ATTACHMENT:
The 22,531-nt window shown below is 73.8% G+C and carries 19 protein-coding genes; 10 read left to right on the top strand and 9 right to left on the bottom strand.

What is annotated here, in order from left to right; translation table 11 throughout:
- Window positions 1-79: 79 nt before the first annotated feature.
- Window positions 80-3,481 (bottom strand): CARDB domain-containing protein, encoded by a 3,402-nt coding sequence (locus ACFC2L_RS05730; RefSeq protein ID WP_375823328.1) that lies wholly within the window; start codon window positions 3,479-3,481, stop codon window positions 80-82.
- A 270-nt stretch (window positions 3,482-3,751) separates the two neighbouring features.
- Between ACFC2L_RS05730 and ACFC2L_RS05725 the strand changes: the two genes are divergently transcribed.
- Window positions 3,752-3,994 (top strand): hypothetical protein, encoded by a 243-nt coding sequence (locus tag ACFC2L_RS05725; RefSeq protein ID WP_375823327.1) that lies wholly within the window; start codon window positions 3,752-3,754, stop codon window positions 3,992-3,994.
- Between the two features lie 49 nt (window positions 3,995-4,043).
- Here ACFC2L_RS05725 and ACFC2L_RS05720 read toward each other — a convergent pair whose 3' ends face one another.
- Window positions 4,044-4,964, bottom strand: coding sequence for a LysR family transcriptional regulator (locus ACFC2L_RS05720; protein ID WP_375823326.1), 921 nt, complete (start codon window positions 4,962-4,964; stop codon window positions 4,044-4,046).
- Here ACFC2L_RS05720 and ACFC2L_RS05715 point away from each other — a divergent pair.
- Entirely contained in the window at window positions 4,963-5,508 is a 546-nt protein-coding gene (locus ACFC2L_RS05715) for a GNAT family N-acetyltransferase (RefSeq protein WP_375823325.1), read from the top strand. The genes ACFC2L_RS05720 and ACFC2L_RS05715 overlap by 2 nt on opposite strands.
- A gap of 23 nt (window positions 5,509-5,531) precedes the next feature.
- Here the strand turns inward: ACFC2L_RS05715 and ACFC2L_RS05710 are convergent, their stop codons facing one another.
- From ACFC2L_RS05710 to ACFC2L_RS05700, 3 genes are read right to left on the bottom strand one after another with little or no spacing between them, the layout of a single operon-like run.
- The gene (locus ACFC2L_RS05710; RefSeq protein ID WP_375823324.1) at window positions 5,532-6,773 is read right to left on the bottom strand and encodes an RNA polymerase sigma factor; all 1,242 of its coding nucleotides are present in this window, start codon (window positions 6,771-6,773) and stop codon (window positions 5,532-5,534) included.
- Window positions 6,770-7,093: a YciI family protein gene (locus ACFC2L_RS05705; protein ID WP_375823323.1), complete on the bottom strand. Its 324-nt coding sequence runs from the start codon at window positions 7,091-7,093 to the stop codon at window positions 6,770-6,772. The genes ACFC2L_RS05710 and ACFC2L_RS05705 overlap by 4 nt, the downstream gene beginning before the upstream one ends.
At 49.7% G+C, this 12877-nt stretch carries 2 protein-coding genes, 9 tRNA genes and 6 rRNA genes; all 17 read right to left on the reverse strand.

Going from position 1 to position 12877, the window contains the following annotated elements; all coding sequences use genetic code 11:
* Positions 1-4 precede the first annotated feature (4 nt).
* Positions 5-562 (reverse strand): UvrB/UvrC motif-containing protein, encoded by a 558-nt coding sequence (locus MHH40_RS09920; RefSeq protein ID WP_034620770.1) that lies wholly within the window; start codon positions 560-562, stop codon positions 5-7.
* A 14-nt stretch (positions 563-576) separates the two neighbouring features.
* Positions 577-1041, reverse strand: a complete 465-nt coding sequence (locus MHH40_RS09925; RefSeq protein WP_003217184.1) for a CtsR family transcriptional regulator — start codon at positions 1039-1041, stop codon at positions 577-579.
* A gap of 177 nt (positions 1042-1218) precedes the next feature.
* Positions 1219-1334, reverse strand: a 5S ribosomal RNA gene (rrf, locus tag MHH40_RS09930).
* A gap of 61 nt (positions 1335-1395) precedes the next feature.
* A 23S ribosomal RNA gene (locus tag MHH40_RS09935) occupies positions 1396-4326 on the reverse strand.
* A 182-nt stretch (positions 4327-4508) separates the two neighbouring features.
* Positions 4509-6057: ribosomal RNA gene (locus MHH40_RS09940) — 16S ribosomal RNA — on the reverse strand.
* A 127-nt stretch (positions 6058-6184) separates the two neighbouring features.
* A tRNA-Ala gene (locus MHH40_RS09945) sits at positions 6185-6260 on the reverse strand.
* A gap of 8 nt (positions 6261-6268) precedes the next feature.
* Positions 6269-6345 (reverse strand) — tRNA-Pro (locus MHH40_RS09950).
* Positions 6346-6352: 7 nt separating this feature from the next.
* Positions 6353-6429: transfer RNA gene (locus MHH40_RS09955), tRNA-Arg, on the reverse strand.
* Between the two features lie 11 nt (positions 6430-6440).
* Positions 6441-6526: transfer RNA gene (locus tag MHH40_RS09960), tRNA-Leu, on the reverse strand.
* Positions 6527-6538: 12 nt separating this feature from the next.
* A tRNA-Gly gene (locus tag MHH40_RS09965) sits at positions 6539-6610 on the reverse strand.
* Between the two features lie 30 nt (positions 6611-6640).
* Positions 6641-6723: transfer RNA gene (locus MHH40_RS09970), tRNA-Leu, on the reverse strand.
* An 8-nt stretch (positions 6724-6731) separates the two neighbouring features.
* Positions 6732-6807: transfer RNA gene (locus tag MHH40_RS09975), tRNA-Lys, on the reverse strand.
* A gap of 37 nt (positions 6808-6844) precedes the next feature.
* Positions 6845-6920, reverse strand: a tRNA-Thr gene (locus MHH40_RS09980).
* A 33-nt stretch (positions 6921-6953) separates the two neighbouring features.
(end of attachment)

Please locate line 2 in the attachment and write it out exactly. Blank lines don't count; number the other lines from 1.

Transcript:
What is annotated here, in order from left to right; translation table 11 throughout: